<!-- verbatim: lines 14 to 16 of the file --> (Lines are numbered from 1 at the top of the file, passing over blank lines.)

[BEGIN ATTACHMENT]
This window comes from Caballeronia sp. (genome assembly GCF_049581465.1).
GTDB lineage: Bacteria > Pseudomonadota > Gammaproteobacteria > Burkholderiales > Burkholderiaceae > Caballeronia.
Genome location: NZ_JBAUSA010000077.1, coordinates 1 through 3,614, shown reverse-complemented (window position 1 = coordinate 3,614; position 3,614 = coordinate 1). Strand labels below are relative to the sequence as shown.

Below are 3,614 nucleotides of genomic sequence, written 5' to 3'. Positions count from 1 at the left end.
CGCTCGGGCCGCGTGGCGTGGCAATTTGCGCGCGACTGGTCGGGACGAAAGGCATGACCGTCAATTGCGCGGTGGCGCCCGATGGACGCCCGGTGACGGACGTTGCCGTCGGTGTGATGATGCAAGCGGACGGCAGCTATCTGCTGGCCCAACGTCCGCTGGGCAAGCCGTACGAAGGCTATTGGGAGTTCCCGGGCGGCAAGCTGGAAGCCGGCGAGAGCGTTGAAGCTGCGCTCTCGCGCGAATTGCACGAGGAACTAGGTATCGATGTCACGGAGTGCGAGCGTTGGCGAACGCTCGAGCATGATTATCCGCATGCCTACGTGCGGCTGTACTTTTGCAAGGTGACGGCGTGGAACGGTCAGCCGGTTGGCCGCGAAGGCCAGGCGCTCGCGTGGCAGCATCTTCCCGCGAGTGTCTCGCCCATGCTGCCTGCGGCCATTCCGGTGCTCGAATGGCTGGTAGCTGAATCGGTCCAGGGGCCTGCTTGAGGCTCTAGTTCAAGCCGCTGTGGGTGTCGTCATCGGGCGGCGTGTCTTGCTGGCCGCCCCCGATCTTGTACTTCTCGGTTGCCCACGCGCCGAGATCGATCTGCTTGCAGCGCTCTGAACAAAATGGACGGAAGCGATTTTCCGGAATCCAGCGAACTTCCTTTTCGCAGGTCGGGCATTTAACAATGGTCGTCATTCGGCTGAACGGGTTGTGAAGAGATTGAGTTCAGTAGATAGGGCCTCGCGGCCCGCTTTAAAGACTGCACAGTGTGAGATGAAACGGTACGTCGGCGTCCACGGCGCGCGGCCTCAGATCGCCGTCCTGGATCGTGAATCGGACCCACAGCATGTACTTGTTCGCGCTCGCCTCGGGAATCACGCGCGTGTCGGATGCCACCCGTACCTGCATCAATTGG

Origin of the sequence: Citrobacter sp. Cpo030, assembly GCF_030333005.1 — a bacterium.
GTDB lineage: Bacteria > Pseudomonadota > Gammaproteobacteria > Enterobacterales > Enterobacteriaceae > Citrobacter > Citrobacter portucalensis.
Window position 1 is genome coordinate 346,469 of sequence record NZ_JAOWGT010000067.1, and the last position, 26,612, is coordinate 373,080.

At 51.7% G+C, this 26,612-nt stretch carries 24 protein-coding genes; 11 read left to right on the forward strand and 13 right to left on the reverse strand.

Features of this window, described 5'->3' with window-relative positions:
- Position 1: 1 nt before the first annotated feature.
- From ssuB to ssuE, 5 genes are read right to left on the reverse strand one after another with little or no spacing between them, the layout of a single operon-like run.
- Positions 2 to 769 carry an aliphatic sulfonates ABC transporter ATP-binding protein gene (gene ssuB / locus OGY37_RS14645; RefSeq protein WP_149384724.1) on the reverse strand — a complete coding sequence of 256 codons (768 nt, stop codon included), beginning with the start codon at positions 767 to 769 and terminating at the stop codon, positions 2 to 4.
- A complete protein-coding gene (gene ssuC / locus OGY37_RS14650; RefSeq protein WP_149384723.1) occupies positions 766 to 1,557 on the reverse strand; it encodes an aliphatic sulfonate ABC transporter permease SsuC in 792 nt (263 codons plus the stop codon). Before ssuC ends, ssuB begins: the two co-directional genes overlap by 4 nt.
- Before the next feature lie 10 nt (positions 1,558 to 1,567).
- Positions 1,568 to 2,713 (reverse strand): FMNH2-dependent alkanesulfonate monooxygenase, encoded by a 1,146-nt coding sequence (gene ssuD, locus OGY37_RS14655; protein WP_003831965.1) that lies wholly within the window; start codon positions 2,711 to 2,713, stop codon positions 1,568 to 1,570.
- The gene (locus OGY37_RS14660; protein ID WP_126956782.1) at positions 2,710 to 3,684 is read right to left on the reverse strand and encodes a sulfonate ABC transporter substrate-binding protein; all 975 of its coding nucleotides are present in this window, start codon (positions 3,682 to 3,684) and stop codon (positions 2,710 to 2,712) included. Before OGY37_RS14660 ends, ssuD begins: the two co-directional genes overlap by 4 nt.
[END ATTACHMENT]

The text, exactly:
- A complete protein-coding gene (gene ssuC / locus OGY37_RS14650; RefSeq protein WP_149384723.1) occupies positions 766 to 1,557 on the reverse strand; it encodes an aliphatic sulfonate ABC transporter permease SsuC in 792 nt (263 codons plus the stop codon). Before ssuC ends, ssuB begins: the two co-directional genes overlap by 4 nt.
- Before the next feature lie 10 nt (positions 1,558 to 1,567).
- Positions 1,568 to 2,713 (reverse strand): FMNH2-dependent alkanesulfonate monooxygenase, encoded by a 1,146-nt coding sequence (gene ssuD, locus OGY37_RS14655; protein WP_003831965.1) that lies wholly within the window; start codon positions 2,711 to 2,713, stop codon positions 1,568 to 1,570.